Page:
06 Jan Augusto de Arruda Botelho
The proverb “Not everything that glitters is gold” defines well the days that we live in Brazilian criminal law. In a scenario in which legislative changes have brought the country rights-restrictive and extensive rules of duty (often with skewed interpretations of belatedly imported laws, as in the case of award-winning collaboration), the Federal Supreme Court has taken an important step towards guarantees In deciding, at the end of August, that habeas corpus is “noble action without any limitation in the Constitution” and, therefore, can be used to question the act of minister of the Federal Supreme Court (STF).
When it comes to the freedom of others, there can be no owner of the ball, who commands the game and is the only one capable of reviewing whether or not it was necessary. And this is more or less what the STF summary 606 says: if the rapporteur of a case may have erred in his decision, it is not for the rest of the court to analyze, through habeas corpus, this possible error. In other words, against an act of only a minister of the Supreme, nothing can be done. If it’s wrong, then it’s wrong.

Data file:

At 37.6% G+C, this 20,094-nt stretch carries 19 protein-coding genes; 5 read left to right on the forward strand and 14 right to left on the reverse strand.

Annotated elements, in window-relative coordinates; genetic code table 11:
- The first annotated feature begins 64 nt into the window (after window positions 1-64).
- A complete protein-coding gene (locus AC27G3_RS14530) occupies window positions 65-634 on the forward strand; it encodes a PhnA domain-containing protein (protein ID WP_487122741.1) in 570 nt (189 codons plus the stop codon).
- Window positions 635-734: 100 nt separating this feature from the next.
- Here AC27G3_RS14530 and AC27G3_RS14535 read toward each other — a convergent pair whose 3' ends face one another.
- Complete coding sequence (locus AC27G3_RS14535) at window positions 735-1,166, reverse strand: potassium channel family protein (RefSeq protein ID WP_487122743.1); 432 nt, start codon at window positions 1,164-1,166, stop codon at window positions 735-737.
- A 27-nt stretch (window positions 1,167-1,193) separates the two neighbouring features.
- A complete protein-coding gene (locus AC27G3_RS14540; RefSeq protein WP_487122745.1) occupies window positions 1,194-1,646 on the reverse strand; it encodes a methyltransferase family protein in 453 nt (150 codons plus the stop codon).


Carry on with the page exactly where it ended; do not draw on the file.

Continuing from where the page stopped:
It may sound like a “lawyer’s speech,” but every human being errs, even ministers of the highest Court. Proof of this is that Minister Marco Aurélio, in the judgment that dealt with overcoming the problem of overcoming this rule, stated that “if repentance would kill, it would be a dead man.” He was referring to the position he took, years ago, to the detriment of habeas corpus. In order to avoid an accumulation of resources, the STF preferred to adopt criteria to admit it – and Marco Aurélio’s understanding, in face of a concrete case, was the umbrella of this jurisprudence.
But as noble as it is, the habeas corpus was able to convince even those who made it difficult one day. However laborious it may be, the Court has a duty to give every citizen the widest possible defense.
It seems kind of nonsense to say so in a country that forgets poor people incarcerated by starving robberies or carrying less than a gram of marijuana but at the same time applauds stubborn tellers and liars as if they were heroes. But this memory is a trifle of justice: the right to defense is the foundation of democracy.
Hence the importance of the decision, although incidental and without the general repercussion desired. The STF decided that none of its judges could have the last word individually. There is no owner of the ball: the game is collective.
The State still has the important role of investigating and judging, but must do so in a technical way, always respecting and even being the very expression of the defense of the right of defense. The game, in this case, is not between teams of good or bad. There are no idols or antagonists. It is about preserving democracy.
Augusto de Arruda Botelho is president of the Defense Law Defense Institute and Gustavo Mascarenhas is a lawyer
Read more on this subject at http://oglobo.globo.com/opiniao/fundamento-de-democracia-18051036#ixzz4V1PWHb7y
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